How to Dine Like a Restaurant Critic #hackdining

How to Dine Like a Restaurant CriticSo, let’s get this out of the way. Being a restaurant critic can be pretty hard work. You can put away the tiny violins, and let’s pause for the laughter to die down.

Yes, of course, it’s terrific fun, and you sometimes want to pinch yourself for actually getting paid to dine, but the responsibility of a restaurant critic, in fact, goes well beyond just chomping down a meal and writing something about it. The point is, a thoughtful critic is mindful of the fact that he/she is ultimately passing judgment on some else’s hard work and recognizes the impact their verdict can ultimately have. This is no small responsibility. A good review can help launch a successful restaurant; a bad one, though, can be devastating. It’s not something to take lightly.

Following are eight tips for how to dine like a restaurant critic on a review.

1. Choose wisely. Ideally, you want to pick a restaurant that takes you out of your comfort zone. Don’t go to a place you’ve already been to a million times. Try something new, so you can approach the experience with a fresh point of view. Among the options you might consider: type of cuisine, price point, location, innovative formats (e.g. Japanese-Jewish fusion? Dessert only?), as well as the presence of a celebrity chef.
Advice: Be adventurous with your restaurant reservations.

2. Do your homework. If you’re tackling a cuisine that’s new to you, a bit of research about culture, ingredients, and preparations can go a long way and make for a much richer experience. This can help you gain a better sense of what some of the must-try dishes are and provide you more confidence when ordering. Also, if there are specialties that require advance notice (e.g. Peking Duck, suckling pig), better to know before you get there.
Advice: Read up on the restaurant and the style of cooking before you go.

3. Allow the restaurant a grace period. While it’s tempting to want to evaluate a new place right away, you typically want to give the kitchen a bit of time to get its sea legs. In theory, a restaurant should be fully ready for customers from the day it opens its doors to customers. In reality, it can often take time to properly train a newly staffed kitchen, iron out wrinkles in service, and refine dishes.
Advice: Do yourself (and the restaurant) a favor, and wait three to six weeks post-opening for the dust to settle.

4. Use discretion. A critic — whether a blogger or a writer for a major publication — should function as an advocate for the “everyman.” I literally imagine myself as a stand-in for my readers. When dining for a review, you ought to receive the same treatment as anyone else in order get and to give a fair and balanced assessment of the occasion. It certainly can be nice to get VIP treatment, but that doesn’t likely mirror what the typical diner will experience.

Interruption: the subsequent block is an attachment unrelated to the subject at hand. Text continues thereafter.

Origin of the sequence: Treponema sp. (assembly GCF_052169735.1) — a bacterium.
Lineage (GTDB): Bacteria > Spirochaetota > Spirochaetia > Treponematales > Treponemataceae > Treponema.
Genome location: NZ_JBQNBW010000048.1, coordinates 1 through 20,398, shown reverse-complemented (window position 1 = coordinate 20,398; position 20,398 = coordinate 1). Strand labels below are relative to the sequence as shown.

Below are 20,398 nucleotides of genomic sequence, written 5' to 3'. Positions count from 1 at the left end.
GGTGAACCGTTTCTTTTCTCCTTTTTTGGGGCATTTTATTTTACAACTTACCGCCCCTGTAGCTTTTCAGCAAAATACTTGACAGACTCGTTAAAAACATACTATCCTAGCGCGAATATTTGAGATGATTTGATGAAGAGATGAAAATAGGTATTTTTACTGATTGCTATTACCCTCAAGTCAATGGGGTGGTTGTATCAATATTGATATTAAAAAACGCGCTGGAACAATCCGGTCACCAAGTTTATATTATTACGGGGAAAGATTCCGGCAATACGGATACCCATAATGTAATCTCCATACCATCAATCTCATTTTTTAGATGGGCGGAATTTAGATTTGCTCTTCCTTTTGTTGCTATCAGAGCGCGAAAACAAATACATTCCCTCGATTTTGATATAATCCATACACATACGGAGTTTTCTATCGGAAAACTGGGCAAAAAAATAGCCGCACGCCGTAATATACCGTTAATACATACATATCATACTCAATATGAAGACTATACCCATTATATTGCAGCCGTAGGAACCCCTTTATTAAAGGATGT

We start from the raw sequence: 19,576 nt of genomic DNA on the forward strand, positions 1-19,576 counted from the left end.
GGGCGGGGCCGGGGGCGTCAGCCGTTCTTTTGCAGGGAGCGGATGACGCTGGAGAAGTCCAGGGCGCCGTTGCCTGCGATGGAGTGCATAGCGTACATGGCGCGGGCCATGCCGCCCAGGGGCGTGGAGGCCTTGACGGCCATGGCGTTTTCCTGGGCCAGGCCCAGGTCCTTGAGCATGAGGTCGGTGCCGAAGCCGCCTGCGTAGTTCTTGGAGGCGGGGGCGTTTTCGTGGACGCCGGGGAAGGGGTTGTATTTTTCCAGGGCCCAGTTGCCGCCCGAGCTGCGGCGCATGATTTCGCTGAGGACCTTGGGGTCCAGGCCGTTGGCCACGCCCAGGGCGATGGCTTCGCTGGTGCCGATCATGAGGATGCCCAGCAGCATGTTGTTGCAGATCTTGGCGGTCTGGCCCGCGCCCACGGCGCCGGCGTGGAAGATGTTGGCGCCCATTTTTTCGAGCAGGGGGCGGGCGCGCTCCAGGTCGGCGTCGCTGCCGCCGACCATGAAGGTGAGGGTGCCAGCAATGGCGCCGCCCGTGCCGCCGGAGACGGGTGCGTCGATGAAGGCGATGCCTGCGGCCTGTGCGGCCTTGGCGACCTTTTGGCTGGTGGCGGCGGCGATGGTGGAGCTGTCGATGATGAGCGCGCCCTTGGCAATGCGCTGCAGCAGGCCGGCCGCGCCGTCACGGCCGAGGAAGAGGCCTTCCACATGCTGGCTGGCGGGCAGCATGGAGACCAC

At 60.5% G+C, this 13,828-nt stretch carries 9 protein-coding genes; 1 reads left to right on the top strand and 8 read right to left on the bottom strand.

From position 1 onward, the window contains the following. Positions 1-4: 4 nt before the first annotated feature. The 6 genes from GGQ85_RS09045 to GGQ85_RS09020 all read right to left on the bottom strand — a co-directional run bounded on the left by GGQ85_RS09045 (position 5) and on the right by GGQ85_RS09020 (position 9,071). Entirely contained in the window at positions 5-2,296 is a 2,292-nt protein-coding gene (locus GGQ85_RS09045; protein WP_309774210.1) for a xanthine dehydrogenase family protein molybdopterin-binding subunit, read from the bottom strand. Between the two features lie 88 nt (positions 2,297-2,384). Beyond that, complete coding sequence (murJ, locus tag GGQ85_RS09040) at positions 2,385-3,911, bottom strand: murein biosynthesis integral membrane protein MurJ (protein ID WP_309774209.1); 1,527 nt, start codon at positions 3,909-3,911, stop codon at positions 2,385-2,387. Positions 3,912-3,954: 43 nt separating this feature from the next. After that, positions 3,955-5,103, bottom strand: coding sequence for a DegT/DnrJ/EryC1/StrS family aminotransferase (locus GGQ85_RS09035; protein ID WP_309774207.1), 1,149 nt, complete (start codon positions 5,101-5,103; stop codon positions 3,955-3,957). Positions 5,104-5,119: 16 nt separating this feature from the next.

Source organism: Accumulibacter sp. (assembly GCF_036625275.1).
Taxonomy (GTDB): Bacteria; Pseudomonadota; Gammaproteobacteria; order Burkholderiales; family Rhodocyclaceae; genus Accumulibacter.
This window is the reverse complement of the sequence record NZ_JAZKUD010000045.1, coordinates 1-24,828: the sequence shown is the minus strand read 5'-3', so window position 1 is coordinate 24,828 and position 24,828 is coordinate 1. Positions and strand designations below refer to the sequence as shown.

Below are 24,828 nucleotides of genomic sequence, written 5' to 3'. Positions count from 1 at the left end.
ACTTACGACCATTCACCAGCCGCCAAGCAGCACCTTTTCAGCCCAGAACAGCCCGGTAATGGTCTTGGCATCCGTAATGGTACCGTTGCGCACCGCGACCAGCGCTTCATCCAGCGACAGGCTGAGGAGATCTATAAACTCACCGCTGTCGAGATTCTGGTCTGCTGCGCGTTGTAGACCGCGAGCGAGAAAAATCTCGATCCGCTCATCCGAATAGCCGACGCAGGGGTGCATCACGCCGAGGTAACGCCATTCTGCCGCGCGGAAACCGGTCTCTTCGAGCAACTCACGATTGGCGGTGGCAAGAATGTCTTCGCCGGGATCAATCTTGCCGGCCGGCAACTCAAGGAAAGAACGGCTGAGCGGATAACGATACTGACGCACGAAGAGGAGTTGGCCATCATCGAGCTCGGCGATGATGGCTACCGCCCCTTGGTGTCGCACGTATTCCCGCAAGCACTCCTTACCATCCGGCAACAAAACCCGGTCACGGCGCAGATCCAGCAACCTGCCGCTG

Advice: Don’t announce that you are writing a review, and never ask for free food in exchange for a review. That pretty much disqualifies your ability to be impartial.Continue Reading

What It Takes to Work in Hospitality; Paper-free Checks Fight Credit Card Theft + More

minibar
Fools rush in — to the hotel minibar.

Dining news from around the world and the web…

* And then there were none. The Village Voice‘s sole restaurant critic exits stage left. [NY Times]

* Nevermind the minibar. In-room dining at the hottest hotels is getting less expensive. [Business Week]

* Think thin. That doesn’t really work, but try these five tips for staying slim while dining out. [Fox News]

* C’mon, get happy! If you want to work in restaurants, you’d better enjoy pleasing people. [Metro.us]

* Paper-free checks vex thieves. A new digital payment system can reduce credit card theft at restaurants. [USA TodayContinue Reading

Restaurant Review Round-Up: Balena, Il Buco Alimentari, The Kitchen + More

Do you rely on professional restaurant reviews or do you prefer reviews from diners like you?

Recent reviews of OpenTable restaurants…

* Balena in Chicago, Illinois, by the Chicago Tribune.

* Capital Grille in Fort Worth, Texas, by Star-Telegram.

Florio in San Francisco, California, by the San Francisco Chronicle.

Il Buco Alimentari & Vinera in New York, New York, by the Insatiable Critic.

* The Jugged Hare in London, United Kingdom, by the Financial Times.

* The Kitchen in Denver, Colorado, by the Denver Post.

Villa Mayfair in Coconut Grove, Florida, by the Miami Herald.

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Dining Poll: Should Chefs Respond to a Critic After a Negative Restaurant Review?

In his entertaining list of fine-dining faux pas over the course of 2011, New York Post restaurant critic Steve Cuozzo calls out chefs and restaurateurs who, as Eater puts it, talk back to critics after receiving a bad review. Thanks to the internet and social media, it’s easier than ever to accomplish just that. But is it right? Tell us what you think in today’s poll.